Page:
Magamuni opens in a manner that announces Santhakumar — who has returned to the helm 8 years after he made his first feature, Mauna Ragam — as a director with vision and a sure pair of hands. We’re in a mental asylum. The colours are drained out and so is a lot of the sound. A single beam of light pierces the greyish texture — light that robes our lead character played by Arya. But this is more than just style. It creates intrigue and curiosity. How did the Arya character end up here, we naturally wonder. A psychiatrist reviews his case files and we’re transported back in time.
When we first meet Maga (Arya) he’s driving a cab on a sardined-packed road. A motorcycle that speeds by knocks down his side mirror, but Maga doesn’t scream or punch his steering wheel in anger. He’s disgruntled but mostly composed. We get the sense that he’s the type of guy that keeps everything bottled up inside, one who emotes inwardly rather than overtly. But the look he wears on his face — scruffy, tired and weathered down — suggests someone who’s seen things or knows things.
Santhakumar has a very interesting way of unravelling situations, one that keeps your gears spinning and eyes locked. Because we then cut to another character, elsewhere. We see a couple of politicians — the Jayaprakash and Ilavarasu characters — talking. Later, the Ilavarasu character has dinner with his wife while an opposing politician delivers a spiteful, defamatory speech about Ilavarasu and his wife, just down the street. When we see Maga again, he’s shaking like someone suffering from a terrible fever. Then, we see him at a doctor’s office. The camera slowly pans around and we see a knife sticking out of the back of his body. There’s an audible gasp from the audience. What had happened to Maga in those few minutes that we cut away? We only find out much later.
Santhakumar continues to build Maga as this mysterious character at a deliberately slow pace. At one point, Maga and his son sit at a bakery. There are some goons creating a ruckus outside. Maga tells his son that those are pretenders; a real gangster wouldn’t behave like a stray dog. Maga delivers these wonderfully written lines in such a self-assured manner that we begin to speculate if he’s secretly Baasha. Eventually, we learn that he’s a thug (who wants out) working for the minister whom we saw earlier.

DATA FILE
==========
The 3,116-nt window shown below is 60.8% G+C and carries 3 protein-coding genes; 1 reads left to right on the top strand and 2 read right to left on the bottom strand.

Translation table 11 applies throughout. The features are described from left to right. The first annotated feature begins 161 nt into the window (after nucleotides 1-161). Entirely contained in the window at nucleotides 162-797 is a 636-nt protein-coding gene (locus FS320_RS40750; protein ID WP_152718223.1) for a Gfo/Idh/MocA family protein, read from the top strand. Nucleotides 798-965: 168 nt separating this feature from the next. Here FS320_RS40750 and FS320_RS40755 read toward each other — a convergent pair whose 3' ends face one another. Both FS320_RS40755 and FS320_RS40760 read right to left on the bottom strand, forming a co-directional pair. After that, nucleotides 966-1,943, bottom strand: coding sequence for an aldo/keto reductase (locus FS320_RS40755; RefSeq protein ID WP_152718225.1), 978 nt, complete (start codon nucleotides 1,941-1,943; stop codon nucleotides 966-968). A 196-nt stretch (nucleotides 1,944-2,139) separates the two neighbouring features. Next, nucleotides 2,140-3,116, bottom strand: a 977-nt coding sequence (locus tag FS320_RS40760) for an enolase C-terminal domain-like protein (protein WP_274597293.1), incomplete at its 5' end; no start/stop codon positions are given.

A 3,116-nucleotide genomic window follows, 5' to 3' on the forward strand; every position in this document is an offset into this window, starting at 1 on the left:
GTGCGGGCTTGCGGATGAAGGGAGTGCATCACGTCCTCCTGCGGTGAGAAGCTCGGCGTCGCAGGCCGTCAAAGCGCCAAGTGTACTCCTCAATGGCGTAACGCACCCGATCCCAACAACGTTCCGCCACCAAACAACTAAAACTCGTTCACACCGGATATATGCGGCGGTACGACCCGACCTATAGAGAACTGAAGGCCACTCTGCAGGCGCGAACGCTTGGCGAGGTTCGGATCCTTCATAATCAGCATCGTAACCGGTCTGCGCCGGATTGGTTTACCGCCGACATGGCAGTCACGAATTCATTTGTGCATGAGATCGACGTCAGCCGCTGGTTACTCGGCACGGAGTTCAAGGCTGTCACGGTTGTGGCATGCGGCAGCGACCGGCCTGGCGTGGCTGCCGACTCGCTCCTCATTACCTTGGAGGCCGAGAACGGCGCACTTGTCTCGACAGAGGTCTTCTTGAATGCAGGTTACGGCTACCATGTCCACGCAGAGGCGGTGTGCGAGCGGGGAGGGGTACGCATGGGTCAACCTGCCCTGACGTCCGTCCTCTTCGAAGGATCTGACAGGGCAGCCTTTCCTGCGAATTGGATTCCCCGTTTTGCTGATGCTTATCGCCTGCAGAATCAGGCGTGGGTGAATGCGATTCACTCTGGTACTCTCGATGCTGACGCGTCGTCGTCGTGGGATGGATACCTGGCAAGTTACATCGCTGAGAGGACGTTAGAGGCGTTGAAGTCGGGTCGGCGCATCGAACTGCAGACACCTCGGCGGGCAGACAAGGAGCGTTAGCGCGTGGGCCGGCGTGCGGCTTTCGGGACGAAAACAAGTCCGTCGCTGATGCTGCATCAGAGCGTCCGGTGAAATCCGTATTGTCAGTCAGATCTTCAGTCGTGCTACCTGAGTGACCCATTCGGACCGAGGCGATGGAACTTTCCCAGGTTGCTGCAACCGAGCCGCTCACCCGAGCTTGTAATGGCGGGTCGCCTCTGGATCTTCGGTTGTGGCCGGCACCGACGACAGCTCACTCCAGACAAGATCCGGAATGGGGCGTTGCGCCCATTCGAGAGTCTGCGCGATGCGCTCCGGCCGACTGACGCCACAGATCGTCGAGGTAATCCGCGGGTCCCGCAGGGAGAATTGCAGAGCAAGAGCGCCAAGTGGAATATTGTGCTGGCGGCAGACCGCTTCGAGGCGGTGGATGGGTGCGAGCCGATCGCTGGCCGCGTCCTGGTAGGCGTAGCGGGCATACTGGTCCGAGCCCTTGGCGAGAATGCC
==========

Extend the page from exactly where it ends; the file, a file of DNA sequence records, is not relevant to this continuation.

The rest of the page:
The intrigue surrounding Maga builds and builds and builds… and then the film transitions to Muni (also played by Arya), a cheery-looking, highly educated village guy. A religious man who spends his time practising yoga, reading books and teaching the neighbourhood kids. The pent-up tension, unfortunately, immediately releases. The transition itself — the camera zooms in on a photo of Maga. When it zooms out, we’re at another house, looking at another photo of Arya, this time clean-shaven, with vibhuti on his forehead — is as graceful as a ballerina spinning on her tippy toes. And for a while, we’re left to guess if we’re watching a flashback (is this Maga’s dad?), a different character of the same time period or an alter ego. In fact, Maga and Muni don’t intersect, only the characters surrounding them do. It’s such an interesting way to converge two separate stories — one told on a political backdrop, the other on caste-relations.
But even as someone who enjoys snail-paced films (i.e. Blade Runner 2049), the timing in which the film initially transitions from Maga to Muni, akin to blowing a balloon to the point of popping only to unceremoniously let the air out, made me restless. There are portions of Magamuni, like Muni’s budding “romantic” relationship with Deepa (Mahima Nambiar), that are a slog to get through. Thankfully, it builds to something legitimately compelling — the scene with a snake and a locked gate is brilliant and Mahima Nambiar is given the room to perform her heart out.
Later, Magamuni morphs into a delicious revenge-thriller that spells karma truly is a bitch! The third act is entertaining, with an action block far more engaging and heart-pounding that the OTT stuff you’ll find in a “mass” movie. Here and throughout the film, tensity is built not just through the writing but via camera movements (Arun Bathmanaban’s cinematography is both gorgeous and mood-setting). Santhakumar’s writing could use some tightening up, but his direction is almost stellar.
The biggest takeaway from Magamuni, though, is Arya, who delivers a restrained performance so gripping, I couldn’t take my eyes off him for a single second. Unlike the multiple Vijays in say, Mersal, here we don’t see two Aryas, rather two completely distinct individuals right down to their body languages, so much so that my lady (who isn’t too familiar with Tamil cinema or its stars) turned to me and asked “Wait… are the two characters played by the same actor?” Arya is phenomenal!